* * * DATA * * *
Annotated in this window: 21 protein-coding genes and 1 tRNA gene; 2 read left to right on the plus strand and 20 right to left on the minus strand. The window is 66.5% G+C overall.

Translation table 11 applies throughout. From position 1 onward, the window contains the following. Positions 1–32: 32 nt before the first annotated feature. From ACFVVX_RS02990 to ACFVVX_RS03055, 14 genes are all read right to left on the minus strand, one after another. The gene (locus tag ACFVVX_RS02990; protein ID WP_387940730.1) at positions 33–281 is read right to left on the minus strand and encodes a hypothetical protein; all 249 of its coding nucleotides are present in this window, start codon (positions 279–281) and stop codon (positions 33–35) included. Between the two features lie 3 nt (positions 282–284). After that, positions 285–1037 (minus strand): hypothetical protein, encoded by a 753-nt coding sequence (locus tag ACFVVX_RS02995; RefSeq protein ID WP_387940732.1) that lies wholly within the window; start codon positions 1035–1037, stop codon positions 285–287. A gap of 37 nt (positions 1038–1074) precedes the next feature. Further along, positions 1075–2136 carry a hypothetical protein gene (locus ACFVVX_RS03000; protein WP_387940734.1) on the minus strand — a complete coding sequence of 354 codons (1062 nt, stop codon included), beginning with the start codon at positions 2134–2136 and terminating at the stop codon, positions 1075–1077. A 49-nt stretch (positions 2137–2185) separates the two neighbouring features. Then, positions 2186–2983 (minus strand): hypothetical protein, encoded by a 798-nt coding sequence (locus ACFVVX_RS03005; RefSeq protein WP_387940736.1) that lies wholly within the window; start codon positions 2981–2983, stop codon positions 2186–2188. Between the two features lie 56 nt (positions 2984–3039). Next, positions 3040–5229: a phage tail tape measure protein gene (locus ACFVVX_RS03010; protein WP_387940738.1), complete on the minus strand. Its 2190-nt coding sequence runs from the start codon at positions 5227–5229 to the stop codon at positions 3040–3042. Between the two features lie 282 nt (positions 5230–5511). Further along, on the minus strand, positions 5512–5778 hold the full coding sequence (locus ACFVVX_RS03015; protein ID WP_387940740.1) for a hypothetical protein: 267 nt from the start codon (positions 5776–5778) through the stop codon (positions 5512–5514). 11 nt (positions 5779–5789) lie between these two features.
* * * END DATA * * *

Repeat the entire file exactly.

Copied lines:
Annotated in this window: 21 protein-coding genes and 1 tRNA gene; 2 read left to right on the plus strand and 20 right to left on the minus strand. The window is 66.5% G+C overall.

Translation table 11 applies throughout. From position 1 onward, the window contains the following. Positions 1–32: 32 nt before the first annotated feature. From ACFVVX_RS02990 to ACFVVX_RS03055, 14 genes are all read right to left on the minus strand, one after another. The gene (locus tag ACFVVX_RS02990; protein ID WP_387940730.1) at positions 33–281 is read right to left on the minus strand and encodes a hypothetical protein; all 249 of its coding nucleotides are present in this window, start codon (positions 279–281) and stop codon (positions 33–35) included. Between the two features lie 3 nt (positions 282–284). After that, positions 285–1037 (minus strand): hypothetical protein, encoded by a 753-nt coding sequence (locus tag ACFVVX_RS02995; RefSeq protein ID WP_387940732.1) that lies wholly within the window; start codon positions 1035–1037, stop codon positions 285–287. A gap of 37 nt (positions 1038–1074) precedes the next feature. Further along, positions 1075–2136 carry a hypothetical protein gene (locus ACFVVX_RS03000; protein WP_387940734.1) on the minus strand — a complete coding sequence of 354 codons (1062 nt, stop codon included), beginning with the start codon at positions 2134–2136 and terminating at the stop codon, positions 1075–1077. A 49-nt stretch (positions 2137–2185) separates the two neighbouring features. Then, positions 2186–2983 (minus strand): hypothetical protein, encoded by a 798-nt coding sequence (locus ACFVVX_RS03005; RefSeq protein WP_387940736.1) that lies wholly within the window; start codon positions 2981–2983, stop codon positions 2186–2188. Between the two features lie 56 nt (positions 2984–3039). Next, positions 3040–5229: a phage tail tape measure protein gene (locus ACFVVX_RS03010; protein WP_387940738.1), complete on the minus strand. Its 2190-nt coding sequence runs from the start codon at positions 5227–5229 to the stop codon at positions 3040–3042. Between the two features lie 282 nt (positions 5230–5511). Further along, on the minus strand, positions 5512–5778 hold the full coding sequence (locus ACFVVX_RS03015; protein ID WP_387940740.1) for a hypothetical protein: 267 nt from the start codon (positions 5776–5778) through the stop codon (positions 5512–5514). 11 nt (positions 5779–5789) lie between these two features.